|Full name||Bertram Harold Thomas Bushnell|
3 September 1921|
Wargrave, Berkshire, England
|Died||10 January 2010
Reading, Berkshire, England
|Event(s)||Single and double sculls|
|Club||Maidenhead Rowing Club|
|Former partner(s)||Dickie Burnell|
Bertram "Bert" Harold Thomas Bushnell (3 September 1921 – 10 January 2010) was a British rower who competed in the 1948 Summer Olympics and won the gold medal alongside Dickie Burnell in the double sculls, having had hopes to compete in the single sculls following a series of victories whilst competing in South America.
Having initially competed in athletics whilst at school, he took up competitive rowing in 1939, and during the Second World War he worked at John I. Thornycroft & Company's shipyard as a marine engineer and was involved in the evacuation of Dunkirk. He retired from rowing in 1951 and ran his own company renting cabin cruisers, and had three children.
Bushnell was born in Wargrave, Berkshire, the younger son of John "Jack" Henry Bushnell (born 17 January 1885 in Richmond, Surrey; died March 1970), a ship builder who had operated his own boatyard at Wargrave since 31 December 1917, and was a former rower who gave up his own Olympic dreams in order to provide for his family, and Lena Simmonds Bushnell (born January 1893 in Richmond, Surrey; died December 1957), who had been a shorthand typist and an opera singer. His older brother was Leonard John Bushnell (born 19 May 1918; died 1974). The Bushnell family have had a Royal Warrant since before the First World War and this has continued into the present generation with the senior member appointed a Royal Waterman to the reigning British monarch.
John Henry Bushnell carried on the business of renting self-propelled rowing boats, dinghies, skiffs, punts, camping punts, until the early 1920s when he obtained electric canoes followed closely by motor-driven launches. Both the motor-propelled craft could be hired for self-drive or with drivers. During this time boat building of various types was carried on at the site and, as years passed, larger and more sophisticated craft were constructed for both sale and hire. In the mid-1930s the first self-drive holiday hire cruiser was built and thereafter others followed up until 1939 when the boatyard took on rapid expansions to cope with Admiralty contracts to build fast motor boats for both Naval and RAF air/sea rescue.
Bushnell attended Henley Grammar School where he excelled at sport, including running the 100-yard dash in "evens" at Palmer Park. In his youth he was coached by sprinter Sandy Duncan. He became an apprentice at ship builders John I. Thornycroft & Company at the age of fourteen at the Southampton Docks.
Bushnell first competed in rowing in August 1939 at the Maidenhead Regatta. In order to retain his amateur status under the rules of the Amateur Rowing Association, Bushnell was ineligible to work for his father's shipbuilding business as a boat mechanic and instead continued to work for Thornycrofts, becoming a marine engineer. During the Second World War, Bushnell tested motor torpedo boat engines and worked a 52-hour week for ₤3 10s. He was also involved in the evacuation of Dunkirk. attaining the rank of Chief Petty Officer.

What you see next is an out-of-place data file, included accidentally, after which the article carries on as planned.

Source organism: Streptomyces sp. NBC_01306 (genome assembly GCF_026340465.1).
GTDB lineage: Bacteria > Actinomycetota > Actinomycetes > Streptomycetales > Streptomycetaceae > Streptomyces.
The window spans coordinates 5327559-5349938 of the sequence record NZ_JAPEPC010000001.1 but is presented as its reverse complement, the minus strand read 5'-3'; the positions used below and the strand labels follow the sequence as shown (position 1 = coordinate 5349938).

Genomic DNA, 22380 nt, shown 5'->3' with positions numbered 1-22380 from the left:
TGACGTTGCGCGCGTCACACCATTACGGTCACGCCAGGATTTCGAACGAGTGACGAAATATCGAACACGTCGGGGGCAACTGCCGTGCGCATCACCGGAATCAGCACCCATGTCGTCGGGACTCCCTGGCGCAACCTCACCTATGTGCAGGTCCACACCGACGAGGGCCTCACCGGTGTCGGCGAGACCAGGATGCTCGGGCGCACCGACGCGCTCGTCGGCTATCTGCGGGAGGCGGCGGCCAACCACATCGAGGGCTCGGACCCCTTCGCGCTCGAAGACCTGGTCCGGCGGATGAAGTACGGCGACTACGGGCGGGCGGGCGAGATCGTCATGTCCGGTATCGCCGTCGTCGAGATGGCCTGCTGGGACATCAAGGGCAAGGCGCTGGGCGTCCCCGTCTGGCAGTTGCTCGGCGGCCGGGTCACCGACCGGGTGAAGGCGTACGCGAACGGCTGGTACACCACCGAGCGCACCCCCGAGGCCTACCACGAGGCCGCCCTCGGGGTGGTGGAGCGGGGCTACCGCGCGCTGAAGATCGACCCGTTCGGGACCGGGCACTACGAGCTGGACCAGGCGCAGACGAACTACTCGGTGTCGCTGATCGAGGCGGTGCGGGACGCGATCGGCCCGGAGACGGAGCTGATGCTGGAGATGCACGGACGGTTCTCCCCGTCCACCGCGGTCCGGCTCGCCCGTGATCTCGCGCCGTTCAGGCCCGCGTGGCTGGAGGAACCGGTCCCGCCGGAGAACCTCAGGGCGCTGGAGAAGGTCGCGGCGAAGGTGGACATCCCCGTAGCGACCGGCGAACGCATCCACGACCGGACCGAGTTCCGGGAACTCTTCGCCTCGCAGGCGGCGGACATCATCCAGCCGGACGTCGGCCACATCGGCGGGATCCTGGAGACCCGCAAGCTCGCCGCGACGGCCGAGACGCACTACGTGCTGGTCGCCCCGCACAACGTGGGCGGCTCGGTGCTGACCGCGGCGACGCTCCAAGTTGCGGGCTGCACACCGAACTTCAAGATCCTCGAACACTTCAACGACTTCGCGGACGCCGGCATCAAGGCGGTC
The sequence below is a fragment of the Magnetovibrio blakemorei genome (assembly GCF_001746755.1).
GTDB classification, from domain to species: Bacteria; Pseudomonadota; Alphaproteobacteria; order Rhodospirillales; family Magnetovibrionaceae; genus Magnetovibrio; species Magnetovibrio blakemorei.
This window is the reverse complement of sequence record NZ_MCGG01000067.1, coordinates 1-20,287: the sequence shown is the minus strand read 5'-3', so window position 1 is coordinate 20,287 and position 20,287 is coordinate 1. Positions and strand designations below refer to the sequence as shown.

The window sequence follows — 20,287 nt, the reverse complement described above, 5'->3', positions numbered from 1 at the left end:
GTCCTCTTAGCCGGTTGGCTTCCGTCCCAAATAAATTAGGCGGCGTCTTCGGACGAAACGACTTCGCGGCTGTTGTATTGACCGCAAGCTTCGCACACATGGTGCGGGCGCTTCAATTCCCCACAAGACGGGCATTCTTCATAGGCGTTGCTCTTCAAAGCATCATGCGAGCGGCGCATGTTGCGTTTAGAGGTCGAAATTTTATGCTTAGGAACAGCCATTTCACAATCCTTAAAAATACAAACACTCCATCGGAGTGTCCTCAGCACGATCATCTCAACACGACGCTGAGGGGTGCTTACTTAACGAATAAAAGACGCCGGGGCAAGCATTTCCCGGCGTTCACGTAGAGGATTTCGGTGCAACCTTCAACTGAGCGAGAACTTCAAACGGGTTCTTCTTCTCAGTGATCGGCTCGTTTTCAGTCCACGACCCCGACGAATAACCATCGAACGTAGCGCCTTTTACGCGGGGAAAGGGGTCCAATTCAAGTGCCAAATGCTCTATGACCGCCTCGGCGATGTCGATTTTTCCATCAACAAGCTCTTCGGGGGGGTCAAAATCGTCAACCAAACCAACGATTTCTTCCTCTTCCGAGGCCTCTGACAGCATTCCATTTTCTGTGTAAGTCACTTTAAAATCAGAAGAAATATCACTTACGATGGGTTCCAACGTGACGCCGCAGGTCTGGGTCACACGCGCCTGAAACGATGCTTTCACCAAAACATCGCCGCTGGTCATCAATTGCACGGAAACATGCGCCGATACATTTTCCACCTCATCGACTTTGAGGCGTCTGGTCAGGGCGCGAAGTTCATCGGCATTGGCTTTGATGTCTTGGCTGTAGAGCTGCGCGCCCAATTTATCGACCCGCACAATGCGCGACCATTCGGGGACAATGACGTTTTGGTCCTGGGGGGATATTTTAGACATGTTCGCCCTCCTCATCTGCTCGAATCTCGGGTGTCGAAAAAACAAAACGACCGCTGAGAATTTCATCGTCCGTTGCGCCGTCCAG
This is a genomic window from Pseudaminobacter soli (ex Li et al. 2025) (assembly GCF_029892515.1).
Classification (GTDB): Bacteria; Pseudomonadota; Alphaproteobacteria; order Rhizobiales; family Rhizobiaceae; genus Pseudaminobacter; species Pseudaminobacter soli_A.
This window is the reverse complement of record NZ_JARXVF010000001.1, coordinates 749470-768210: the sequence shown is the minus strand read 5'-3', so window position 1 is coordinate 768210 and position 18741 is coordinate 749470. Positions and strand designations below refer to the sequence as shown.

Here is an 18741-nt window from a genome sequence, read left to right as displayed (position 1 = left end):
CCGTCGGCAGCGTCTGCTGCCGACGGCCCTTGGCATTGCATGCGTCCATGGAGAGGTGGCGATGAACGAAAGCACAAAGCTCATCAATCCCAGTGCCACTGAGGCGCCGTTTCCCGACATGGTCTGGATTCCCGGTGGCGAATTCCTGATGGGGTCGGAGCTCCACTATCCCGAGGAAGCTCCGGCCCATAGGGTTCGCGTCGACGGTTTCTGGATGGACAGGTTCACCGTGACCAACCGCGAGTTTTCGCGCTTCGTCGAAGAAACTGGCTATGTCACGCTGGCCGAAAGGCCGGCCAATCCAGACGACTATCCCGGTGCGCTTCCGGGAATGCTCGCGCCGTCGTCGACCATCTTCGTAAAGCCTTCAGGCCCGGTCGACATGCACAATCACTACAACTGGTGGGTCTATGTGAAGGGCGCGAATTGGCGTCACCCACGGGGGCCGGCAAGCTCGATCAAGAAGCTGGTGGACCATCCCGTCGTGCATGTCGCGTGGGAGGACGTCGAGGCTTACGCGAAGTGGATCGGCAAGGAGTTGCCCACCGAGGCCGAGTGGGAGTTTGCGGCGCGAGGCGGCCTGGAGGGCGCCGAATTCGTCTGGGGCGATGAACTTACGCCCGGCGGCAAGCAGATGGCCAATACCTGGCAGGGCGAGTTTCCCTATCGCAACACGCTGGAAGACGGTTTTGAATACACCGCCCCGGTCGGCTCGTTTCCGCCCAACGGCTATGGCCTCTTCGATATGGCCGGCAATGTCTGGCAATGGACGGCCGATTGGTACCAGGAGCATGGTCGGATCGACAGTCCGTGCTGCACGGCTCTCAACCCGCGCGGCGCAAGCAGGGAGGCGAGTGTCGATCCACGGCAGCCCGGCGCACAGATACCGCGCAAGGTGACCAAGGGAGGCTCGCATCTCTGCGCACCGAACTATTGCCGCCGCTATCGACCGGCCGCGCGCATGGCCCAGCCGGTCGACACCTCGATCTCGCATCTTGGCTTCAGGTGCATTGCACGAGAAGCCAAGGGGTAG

Following the war, Bushnell began to compete in rowing once more. At the 1946 Henley Royal Regatta, Bushnell (representing Maidenhead Rowing Club) lost to Burnell in the Diamond Challenge Sculls. While at the Marlow Regatta in 1946, he accepted an offer to travel to Argentina to train and compete there. While in South America in the summer of 1947, he was undefeated in several single scull races on the Rio Tigre and met Juan Perón, President of Argentina, and his wife Eva Perón. He won the Wingfield Sculls in 1947, but lost to Jack Kelly in the semi-final in the Diamond Challenge Sculls in 1947.
1948 Summer Olympics
Bushnell hoped to compete at the 1948 Summer Olympics in the single scull event. However, after he was a distant runner-up by five lengths in the Diamond Challenge Sculls at Henley Royal Regatta on 4 July 1948, to Australian policeman Mervyn Wood, who subsequently won the Olympic singles that year, Bushnell was chosen instead to pair with old Etonian Oxonian rower Dickie Burnell in the Olympic double sculls event, having never previously trained with his new partner. Jack Beresford told Bushnell that there wasn't a chance for him to win the single sculls, and so created the double sculls team instead. Their differing physiques — Burnell was 6 ft 4in and weighed 14½ stone, while Bushnell was 5 ft 10in and 10½ stone — presented some difficulties in the boat, which Bushnell had to re-rig so that they were able to reach together.
Bushnell and Burnell only had a month to train for the Games, with animosity between the two due to the difference in their class backgrounds. Bushnell later said in an interview, "There was class tension there and it came from me being bloody awkward." Bushnell struck up a friendship with American rower John B. Kelly Jr. and Australian Merv Wood. The rowers' diets had been increased from the normal 2,500 calories allowed by rationing to a "miner's diet" of 3,600 calories. However, the other teams were having food flown in specially in order to increase their calorie intake and allow them to train more. Bushnell would invite Kelly and Wood over for dinner, with his guests bringing the food. Bushnell and Burnell both attended the opening ceremony of the 1948 Games, something Bushnell described as "dreadful", as they gave the athletes poorly fitting uniforms and made them stand out in the sun en-masse for three hours.
At the Olympic regatta on the Henley Royal Regatta course, which only measured 1900 metres, Bushnell was in the bow and Burnell the stern seat, or as Bushnell indicated later: "I was on the bridge and Dickie was in the engine room". In an attempt to avoid the favoured Danish duo of Ebbe Parsner and Aage Larsen in the semi-finals, Bushnell and Burnell deliberately came second to France in the first round. According to Bushnell: "Dickie decided we should lose the first heat so as not to meet the Danes in the semi-final. ... I wouldn't have had the nerve to do that. We could have won, but we didn't." They subsequently won both the repêchage followed by the semi-final.